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When good comms go bad

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Leanne Taylor, AHC, discusses why it is important to consider the impact of campaign communications, as things can take a very different turn if not thought through...

Ironically it can be hard to explain what it means to ‘work in comms’ or to accurately measure the impact of ‘good comms’ or ‘bad comms’. It’s a specialism that often goes under the radar existing in the background of people’s lives. It’s a specialism companies invest in but can be viewed as an area that is easy to dispense or to compromise on. The communications we produce thoughtfully and deliberately inform and encourage action, but they are rarely something most people would think were a matter of life or death.

The Government’s recent ‘Stay Home’ campaign in response to Covid-19 was largely accepted without question. As a piece of ‘good comms’, it had a clear message, used simple language, had a strong brand, was consistent across channels, repeated the message and felt like there was a well-timed strategy supporting it. As a campaign, it was a good example of ‘Keep it Simple’. As communications go, it was never likely to be recognised by the public as ‘good comms’ but they understood the message and took action and (largely) stayed at home.

And then came ‘Stay Alert’. Suddenly the general public were faced with the consequences of ‘bad comms’. As a piece of communication, it confused people, the brand became a parody, graphics were unclear, inconsistencies appeared across channels, and people lost faith that there was a strong plan in place. As a campaign, it spawned the sarcastic hashtag #CheersBoris.

In the days that followed the launch of ‘Stay Alert’, suddenly ‘comms’ and the quality of them were something that was critiqued far and wide. Government departments in communication were rumoured to have not been involved, experts in other fields admitted that they weren’t ‘comms experts’, people who ‘work in comms’ watched in pain from behind their hands. The general public took to social media to argue that the slogan was (arguably) wrong, the language was vague, the timing was wrong, the colours were confusing. Most critically, people were angry and upset as they tried to ascertain what action they needed to take to protect their own lives and the people they love.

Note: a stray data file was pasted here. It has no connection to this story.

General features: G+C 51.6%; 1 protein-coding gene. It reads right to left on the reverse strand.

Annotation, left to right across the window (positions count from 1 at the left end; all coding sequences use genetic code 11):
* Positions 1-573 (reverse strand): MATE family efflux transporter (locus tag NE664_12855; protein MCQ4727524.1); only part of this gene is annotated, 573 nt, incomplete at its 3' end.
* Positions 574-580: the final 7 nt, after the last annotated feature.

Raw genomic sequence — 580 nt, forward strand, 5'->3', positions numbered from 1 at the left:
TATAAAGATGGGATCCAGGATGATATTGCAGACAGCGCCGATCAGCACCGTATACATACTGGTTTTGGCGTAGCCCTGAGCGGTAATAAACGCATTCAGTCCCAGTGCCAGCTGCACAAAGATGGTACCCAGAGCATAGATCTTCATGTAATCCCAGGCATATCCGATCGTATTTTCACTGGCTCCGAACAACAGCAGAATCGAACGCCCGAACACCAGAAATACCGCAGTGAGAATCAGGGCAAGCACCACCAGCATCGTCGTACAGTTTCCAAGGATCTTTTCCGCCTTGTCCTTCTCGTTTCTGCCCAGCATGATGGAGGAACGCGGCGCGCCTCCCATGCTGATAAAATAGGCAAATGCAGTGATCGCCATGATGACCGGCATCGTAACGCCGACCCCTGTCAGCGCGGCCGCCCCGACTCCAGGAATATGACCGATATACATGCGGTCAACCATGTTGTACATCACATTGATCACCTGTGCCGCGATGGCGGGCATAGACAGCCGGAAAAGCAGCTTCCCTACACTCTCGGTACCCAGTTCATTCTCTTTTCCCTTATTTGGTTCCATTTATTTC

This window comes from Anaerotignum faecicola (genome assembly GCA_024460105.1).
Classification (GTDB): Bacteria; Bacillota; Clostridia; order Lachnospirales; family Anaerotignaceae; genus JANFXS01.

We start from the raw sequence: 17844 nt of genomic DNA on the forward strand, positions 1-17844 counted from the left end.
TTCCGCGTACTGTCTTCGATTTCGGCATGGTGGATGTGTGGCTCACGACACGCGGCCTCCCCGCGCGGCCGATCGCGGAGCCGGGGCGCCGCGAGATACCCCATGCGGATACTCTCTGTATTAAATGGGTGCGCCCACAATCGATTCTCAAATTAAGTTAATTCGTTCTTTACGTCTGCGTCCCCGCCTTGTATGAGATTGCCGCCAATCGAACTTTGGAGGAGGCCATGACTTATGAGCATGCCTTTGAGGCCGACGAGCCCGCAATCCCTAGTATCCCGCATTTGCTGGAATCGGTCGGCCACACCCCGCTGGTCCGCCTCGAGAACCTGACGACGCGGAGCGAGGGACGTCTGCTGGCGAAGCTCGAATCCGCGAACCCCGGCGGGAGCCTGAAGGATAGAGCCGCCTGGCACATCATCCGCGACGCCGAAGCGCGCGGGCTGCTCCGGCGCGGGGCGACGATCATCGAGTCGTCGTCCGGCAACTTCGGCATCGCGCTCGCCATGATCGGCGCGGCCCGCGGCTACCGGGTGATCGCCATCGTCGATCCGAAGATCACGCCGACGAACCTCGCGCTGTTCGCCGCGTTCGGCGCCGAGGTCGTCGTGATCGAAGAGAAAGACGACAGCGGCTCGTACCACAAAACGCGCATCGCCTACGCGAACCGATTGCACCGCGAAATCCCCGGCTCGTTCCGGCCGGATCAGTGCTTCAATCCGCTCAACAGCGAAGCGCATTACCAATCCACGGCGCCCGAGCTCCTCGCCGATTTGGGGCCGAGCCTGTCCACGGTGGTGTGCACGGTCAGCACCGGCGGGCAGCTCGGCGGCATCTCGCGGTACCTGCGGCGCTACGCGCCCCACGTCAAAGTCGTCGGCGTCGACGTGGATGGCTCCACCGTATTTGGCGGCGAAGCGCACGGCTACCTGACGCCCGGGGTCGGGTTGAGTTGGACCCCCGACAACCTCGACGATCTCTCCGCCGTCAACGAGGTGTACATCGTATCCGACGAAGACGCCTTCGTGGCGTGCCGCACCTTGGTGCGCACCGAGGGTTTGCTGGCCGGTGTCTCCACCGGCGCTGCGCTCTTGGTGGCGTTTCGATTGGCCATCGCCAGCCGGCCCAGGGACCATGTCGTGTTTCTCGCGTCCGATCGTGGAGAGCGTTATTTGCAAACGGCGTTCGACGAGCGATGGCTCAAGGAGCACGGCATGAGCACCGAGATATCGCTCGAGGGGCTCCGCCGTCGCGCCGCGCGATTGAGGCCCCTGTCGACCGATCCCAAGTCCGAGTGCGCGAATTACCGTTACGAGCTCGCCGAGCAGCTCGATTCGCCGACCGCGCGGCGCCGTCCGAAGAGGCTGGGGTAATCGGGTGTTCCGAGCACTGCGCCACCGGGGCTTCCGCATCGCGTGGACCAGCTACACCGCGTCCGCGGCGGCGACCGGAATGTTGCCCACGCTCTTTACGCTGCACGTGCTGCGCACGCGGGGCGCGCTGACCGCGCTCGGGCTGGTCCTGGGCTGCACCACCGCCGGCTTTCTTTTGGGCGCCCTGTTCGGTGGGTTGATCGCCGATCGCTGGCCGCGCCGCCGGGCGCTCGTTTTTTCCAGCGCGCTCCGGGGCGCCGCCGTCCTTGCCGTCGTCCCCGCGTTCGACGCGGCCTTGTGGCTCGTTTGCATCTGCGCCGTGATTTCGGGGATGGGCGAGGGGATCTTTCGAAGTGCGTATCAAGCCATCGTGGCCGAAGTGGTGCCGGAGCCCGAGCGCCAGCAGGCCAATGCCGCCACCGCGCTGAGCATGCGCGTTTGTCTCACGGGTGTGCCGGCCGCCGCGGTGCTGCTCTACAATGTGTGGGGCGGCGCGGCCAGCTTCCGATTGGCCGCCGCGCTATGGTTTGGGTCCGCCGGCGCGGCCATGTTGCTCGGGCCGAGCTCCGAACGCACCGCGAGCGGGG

As Covid changes the way we live our lives, the way we do business and the way our clients allocate budget it’s an interesting example to reflect upon. Comms in the early days of the ‘Covid crisis’ were often the first to go when budgets were cut and priorities were reassessed. Communications were an area where people could save money and time by ‘having a go’ themselves.

The government comms strategy for Covid-19 will no doubt become a future case study in communications, it will be debated for years to come and most importantly its impact will be felt for years to come. ‘Stay home’/‘Stay alert’ is an example of the importance of good comms and the consequences of bad comms.

Very often comms do just subtly inform on a background level but sometimes they encourage or discourage decisions which have a lifelong impact. In this instance, the success or failure of these comms really will be a matter of life and death. As Professor Susan Michie, of University College London, tweeted: “Lack of clarity can cost lives”.

Leanne Taylor, Lead Creative Consultant, at AHC